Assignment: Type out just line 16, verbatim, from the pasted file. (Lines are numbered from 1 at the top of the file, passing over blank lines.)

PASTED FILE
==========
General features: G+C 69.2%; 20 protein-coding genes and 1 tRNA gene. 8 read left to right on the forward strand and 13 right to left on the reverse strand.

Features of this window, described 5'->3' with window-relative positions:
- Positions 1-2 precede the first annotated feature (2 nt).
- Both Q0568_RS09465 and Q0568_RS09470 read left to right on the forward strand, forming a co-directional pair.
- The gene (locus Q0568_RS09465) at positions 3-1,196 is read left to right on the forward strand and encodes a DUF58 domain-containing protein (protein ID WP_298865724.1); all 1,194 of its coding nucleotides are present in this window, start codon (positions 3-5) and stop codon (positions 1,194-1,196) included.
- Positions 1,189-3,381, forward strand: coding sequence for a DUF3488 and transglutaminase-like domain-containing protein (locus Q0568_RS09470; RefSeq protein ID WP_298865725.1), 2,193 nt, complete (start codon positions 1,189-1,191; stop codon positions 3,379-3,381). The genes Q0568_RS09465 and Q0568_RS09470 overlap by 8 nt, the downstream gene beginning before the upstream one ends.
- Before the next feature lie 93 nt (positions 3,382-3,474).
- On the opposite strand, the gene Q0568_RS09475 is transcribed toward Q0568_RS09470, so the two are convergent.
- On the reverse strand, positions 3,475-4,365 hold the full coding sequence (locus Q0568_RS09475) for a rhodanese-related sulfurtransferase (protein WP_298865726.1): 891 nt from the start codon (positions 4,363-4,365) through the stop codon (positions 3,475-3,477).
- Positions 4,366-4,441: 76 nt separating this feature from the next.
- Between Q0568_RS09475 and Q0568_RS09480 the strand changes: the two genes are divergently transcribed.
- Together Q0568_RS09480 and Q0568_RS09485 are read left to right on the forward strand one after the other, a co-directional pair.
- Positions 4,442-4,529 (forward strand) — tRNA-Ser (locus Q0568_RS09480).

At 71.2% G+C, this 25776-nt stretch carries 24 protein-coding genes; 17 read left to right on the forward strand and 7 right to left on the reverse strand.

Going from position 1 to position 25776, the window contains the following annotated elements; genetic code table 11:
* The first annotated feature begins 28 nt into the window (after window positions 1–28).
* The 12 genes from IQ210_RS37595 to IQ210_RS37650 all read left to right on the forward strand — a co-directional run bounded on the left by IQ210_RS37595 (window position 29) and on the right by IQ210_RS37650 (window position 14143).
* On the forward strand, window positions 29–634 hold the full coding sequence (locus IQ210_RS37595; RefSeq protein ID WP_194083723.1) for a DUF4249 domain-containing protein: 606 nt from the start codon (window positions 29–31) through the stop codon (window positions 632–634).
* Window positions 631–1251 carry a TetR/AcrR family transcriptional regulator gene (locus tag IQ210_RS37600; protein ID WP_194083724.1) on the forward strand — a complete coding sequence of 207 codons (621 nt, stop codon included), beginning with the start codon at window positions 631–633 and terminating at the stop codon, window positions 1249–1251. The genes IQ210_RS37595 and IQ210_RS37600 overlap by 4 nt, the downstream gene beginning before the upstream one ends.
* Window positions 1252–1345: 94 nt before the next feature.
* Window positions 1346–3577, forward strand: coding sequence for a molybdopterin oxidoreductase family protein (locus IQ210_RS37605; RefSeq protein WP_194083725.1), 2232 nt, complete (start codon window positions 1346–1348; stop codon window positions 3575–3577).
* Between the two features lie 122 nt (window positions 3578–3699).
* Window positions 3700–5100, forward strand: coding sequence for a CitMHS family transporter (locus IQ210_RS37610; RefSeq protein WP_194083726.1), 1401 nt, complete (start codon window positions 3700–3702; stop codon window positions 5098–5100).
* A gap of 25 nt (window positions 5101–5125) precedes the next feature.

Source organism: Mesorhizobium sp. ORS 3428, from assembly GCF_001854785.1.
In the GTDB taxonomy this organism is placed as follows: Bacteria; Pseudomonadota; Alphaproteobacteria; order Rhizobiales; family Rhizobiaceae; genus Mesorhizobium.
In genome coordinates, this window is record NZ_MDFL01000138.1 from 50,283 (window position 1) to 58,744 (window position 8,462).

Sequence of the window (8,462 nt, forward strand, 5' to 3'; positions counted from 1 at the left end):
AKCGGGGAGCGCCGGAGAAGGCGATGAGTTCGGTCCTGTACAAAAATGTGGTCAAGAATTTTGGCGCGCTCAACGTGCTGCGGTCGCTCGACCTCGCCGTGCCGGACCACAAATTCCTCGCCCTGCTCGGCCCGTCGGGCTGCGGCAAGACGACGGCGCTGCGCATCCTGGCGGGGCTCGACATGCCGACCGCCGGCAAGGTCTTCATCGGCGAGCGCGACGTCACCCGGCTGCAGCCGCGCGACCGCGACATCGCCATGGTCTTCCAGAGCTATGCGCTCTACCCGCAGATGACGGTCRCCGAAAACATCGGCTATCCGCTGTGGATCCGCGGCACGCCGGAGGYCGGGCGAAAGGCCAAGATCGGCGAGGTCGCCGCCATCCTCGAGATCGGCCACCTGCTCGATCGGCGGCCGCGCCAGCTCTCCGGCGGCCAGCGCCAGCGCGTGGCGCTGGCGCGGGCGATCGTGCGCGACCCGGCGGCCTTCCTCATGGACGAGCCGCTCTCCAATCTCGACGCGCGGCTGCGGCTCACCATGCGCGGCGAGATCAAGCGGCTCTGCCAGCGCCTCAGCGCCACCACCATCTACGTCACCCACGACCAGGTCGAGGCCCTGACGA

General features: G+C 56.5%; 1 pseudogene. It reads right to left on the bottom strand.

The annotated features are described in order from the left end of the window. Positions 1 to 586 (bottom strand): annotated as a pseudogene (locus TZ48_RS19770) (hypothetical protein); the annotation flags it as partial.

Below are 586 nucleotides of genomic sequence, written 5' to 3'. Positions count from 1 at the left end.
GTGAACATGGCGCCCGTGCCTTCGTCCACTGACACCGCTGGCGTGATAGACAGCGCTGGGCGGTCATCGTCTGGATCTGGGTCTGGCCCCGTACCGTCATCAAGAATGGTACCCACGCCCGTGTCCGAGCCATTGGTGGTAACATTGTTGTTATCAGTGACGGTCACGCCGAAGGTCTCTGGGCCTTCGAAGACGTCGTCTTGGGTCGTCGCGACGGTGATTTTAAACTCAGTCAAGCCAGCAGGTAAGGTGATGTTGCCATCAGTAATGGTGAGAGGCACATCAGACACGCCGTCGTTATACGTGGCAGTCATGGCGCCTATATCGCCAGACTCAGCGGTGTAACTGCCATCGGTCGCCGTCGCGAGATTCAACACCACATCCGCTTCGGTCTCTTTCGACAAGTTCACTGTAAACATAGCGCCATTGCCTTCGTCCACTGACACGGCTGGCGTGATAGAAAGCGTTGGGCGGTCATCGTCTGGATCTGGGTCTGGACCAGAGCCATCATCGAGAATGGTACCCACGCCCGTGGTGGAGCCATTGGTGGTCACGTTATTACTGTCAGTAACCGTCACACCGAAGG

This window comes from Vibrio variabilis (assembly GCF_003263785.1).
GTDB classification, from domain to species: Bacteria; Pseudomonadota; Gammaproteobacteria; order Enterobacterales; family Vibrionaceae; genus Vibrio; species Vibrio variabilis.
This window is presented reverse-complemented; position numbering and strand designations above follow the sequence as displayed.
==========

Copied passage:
* The first annotated feature begins 28 nt into the window (after window positions 1–28).